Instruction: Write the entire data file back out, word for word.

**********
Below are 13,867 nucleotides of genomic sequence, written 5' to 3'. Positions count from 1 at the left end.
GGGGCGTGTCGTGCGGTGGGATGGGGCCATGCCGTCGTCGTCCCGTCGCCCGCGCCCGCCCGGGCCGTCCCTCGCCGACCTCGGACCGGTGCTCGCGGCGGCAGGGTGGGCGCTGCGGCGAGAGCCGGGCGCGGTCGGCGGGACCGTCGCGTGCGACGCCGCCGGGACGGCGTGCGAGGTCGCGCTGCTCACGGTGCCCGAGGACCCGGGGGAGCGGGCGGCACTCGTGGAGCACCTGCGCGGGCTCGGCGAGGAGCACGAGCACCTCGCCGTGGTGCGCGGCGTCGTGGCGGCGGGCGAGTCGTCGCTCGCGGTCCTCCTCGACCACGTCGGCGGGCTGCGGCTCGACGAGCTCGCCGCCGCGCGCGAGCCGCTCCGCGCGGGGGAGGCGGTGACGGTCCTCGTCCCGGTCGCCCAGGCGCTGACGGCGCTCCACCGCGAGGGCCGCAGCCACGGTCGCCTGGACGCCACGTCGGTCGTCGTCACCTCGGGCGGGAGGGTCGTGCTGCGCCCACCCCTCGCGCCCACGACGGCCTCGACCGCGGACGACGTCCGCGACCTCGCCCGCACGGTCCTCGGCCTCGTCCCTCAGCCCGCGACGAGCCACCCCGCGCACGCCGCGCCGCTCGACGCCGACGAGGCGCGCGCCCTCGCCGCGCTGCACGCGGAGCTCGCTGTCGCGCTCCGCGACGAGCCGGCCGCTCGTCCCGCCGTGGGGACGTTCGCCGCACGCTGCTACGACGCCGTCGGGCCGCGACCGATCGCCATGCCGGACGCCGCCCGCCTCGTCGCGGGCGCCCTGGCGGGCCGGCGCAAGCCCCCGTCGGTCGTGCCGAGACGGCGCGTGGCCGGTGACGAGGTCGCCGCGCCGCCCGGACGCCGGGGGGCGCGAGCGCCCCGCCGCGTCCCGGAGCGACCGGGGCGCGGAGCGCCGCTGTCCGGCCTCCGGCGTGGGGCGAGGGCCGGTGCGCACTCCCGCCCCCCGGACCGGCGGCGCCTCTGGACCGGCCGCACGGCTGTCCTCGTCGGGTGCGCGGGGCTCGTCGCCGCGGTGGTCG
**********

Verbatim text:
Below are 13,867 nucleotides of genomic sequence, written 5' to 3'. Positions count from 1 at the left end.
GGGGCGTGTCGTGCGGTGGGATGGGGCCATGCCGTCGTCGTCCCGTCGCCCGCGCCCGCCCGGGCCGTCCCTCGCCGACCTCGGACCGGTGCTCGCGGCGGCAGGGTGGGCGCTGCGGCGAGAGCCGGGCGCGGTCGGCGGGACCGTCGCGTGCGACGCCGCCGGGACGGCGTGCGAGGTCGCGCTGCTCACGGTGCCCGAGGACCCGGGGGAGCGGGCGGCACTCGTGGAGCACCTGCGCGGGCTCGGCGAGGAGCACGAGCACCTCGCCGTGGTGCGCGGCGTCGTGGCGGCGGGCGAGTCGTCGCTCGCGGTCCTCCTCGACCACGTCGGCGGGCTGCGGCTCGACGAGCTCGCCGCCGCGCGCGAGCCGCTCCGCGCGGGGGAGGCGGTGACGGTCCTCGTCCCGGTCGCCCAGGCGCTGACGGCGCTCCACCGCGAGGGCCGCAGCCACGGTCGCCTGGACGCCACGTCGGTCGTCGTCACCTCGGGCGGGAGGGTCGTGCTGCGCCCACCCCTCGCGCCCACGACGGCCTCGACCGCGGACGACGTCCGCGACCTCGCCCGCACGGTCCTCGGCCTCGTCCCTCAGCCCGCGACGAGCCACCCCGCGCACGCCGCGCCGCTCGACGCCGACGAGGCGCGCGCCCTCGCCGCGCTGCACGCGGAGCTCGCTGTCGCGCTCCGCGACGAGCCGGCCGCTCGTCCCGCCGTGGGGACGTTCGCCGCACGCTGCTACGACGCCGTCGGGCCGCGACCGATCGCCATGCCGGACGCCGCCCGCCTCGTCGCGGGCGCCCTGGCGGGCCGGCGCAAGCCCCCGTCGGTCGTGCCGAGACGGCGCGTGGCCGGTGACGAGGTCGCCGCGCCGCCCGGACGCCGGGGGGCGCGAGCGCCCCGCCGCGTCCCGGAGCGACCGGGGCGCGGAGCGCCGCTGTCCGGCCTCCGGCGTGGGGCGAGGGCCGGTGCGCACTCCCGCCCCCCGGACCGGCGGCGCCTCTGGACCGGCCGCACGGCTGTCCTCGTCGGGTGCGCGGGGCTCGTCGCCGCGGTGGTCG